btw some people in here mentioned fall which could be a good time for these particular trees, but you could prob do some work in spring like you mentioned. i repot my birds nest, some rootwork, and minor pruning and it exploded w growth soon after
20210521_205818.jpg
20210521_172726.jpg
 

Paradox

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Thanks for the help!

OK. It looks like there's a consensus about working on it in the fall. But I still get curious, because my limited horticultural knowledge tells me that during the fall the trees are loading up in their energy storage for the winter, so pruning and bending at that time is a bit counter intuitive to me.

In the spring as trees are growing, they are often full of water and their bark becomes looser from it. Wiring at this time can cause the bark to slip on the branch and kill the branch. In the fall, the trees are not as full of water as they are not as actively growing.

Tree store energy for winter and fall after the strong growth push in spring/early summer. That is why they make alll those leaves and needles, to capture the sun's energy and convert it to plant energy. In the fall as day length gets shorter and temperatures get cooler, they start to slow down for winter sleep. Deciduous trees shed their leaves. They already have the energy from the summer and dont need thier leaves any more.
 

PiñonJ

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It looks like there's a consensus about working on it in the fall
Spring is absolutely the best time to do heavy work, when buds swell and are just showing some green. Fall is the second-best time, but you have to give the tree about six weeks to generate the resources for cold hardiness. Don’t do heavy root work and foliage reduction in the same season, except perhaps the very first time working on cheap nursery material.
after the buds have opened and the new growth has hardened, wouldn't that be a good time too?
It’s a good time to prune branches back to the length you want, but if you want more back buds, just fertilize and let it grow.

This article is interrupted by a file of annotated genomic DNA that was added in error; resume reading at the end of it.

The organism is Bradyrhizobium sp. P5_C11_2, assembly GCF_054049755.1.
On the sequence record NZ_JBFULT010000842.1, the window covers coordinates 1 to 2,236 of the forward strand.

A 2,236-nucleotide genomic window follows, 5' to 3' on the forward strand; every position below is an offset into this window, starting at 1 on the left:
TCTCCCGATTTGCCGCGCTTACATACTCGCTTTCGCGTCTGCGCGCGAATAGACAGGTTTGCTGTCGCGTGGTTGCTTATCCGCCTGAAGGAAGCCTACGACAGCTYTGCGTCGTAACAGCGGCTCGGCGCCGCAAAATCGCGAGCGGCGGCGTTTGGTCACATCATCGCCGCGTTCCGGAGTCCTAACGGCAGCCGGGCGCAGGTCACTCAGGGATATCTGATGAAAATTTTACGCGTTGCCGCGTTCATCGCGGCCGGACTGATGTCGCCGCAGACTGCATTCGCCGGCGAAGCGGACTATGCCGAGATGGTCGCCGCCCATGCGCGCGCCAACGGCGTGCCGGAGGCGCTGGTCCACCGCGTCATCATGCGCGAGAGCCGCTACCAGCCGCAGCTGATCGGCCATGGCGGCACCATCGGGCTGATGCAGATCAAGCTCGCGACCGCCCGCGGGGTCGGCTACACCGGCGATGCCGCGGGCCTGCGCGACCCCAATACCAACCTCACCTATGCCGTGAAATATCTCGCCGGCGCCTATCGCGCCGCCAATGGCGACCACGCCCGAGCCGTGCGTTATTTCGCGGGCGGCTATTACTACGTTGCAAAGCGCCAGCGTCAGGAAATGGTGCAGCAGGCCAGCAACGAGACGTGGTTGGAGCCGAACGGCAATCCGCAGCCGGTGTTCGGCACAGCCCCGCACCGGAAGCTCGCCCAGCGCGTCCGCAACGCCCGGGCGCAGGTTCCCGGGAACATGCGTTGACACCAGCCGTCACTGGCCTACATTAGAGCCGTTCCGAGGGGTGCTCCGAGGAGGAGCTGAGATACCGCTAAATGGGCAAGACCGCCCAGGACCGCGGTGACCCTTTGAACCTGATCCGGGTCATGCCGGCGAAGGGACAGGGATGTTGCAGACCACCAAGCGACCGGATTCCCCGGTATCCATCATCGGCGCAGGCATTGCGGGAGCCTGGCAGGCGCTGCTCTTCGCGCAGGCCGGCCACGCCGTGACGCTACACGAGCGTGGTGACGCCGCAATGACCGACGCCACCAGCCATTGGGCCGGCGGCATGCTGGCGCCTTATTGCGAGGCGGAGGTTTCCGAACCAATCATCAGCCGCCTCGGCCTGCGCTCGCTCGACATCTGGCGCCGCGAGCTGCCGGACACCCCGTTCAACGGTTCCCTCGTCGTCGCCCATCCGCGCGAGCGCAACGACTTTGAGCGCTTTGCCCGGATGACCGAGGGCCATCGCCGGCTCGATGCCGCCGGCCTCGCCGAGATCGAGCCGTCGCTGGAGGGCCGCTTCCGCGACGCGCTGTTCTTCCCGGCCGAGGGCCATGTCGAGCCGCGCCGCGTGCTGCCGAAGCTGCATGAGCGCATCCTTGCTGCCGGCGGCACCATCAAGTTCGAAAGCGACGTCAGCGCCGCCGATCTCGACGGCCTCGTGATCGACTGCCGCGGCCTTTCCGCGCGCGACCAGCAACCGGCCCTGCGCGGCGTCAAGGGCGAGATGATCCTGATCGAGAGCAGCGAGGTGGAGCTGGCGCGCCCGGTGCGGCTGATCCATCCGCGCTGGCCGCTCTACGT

Paradox

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The OP specifically asked about heavy pruning and wiring and my point still stands on that aspect.

However since someone mentioned repotting....
Repotting should be done in the late winter, early spring as buds just begin to swell.

I agree with not doing root work and heavy pruning in the same year. One major insult per year.
 

leandroaveiro

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But you have to give the tree about six weeks to generate the resources for cold hardiness.
Allow six weeks between pruning/wiring and winter coming, or allow six weeks into the fall before doing any work?
I agree with not doing root work and heavy pruning in the same year. One major insult per year.
Agreed. Take it easy on the torture...
 

Colorado

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I agree with @PiñonJ . Spring, as the buds are just showing green, is my preferred time for heavy work on spruce.

I do not do much if any fall work on spruce.
 

RKatzin

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I would suggest you leave it be until next spring and at that time get the roots pruned and the tree repotted. Then after one year you may consider how you want to prune and or wire. You really can't make these decisions until you see how the base of the tree swells and the roots spread, often determining the front of your tree.
Some light work in the fall and some intensive root work in six months is over the limit of one insult per year. Hold off on any work until the spring and let it build up a good bit of vitality for your spring root work.
 

Tycoss

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I have a fair number of collected spruce. There are probably other ways to go about it, but I do repotting in early spring and wiring/pruning in either early fall or spring. I can confirm that spruce hate being worked on when actively growing (late spring/early summer).
One thing about timing that I've learned is to do your "insult" and then see how the tree responds. Don't insult it again until after you see a response in terms of bud production. That means if you repot or do heavy pruning/bending, wait until after the next STRONG growing season before doing heavy work, rather than sticking to calendar year.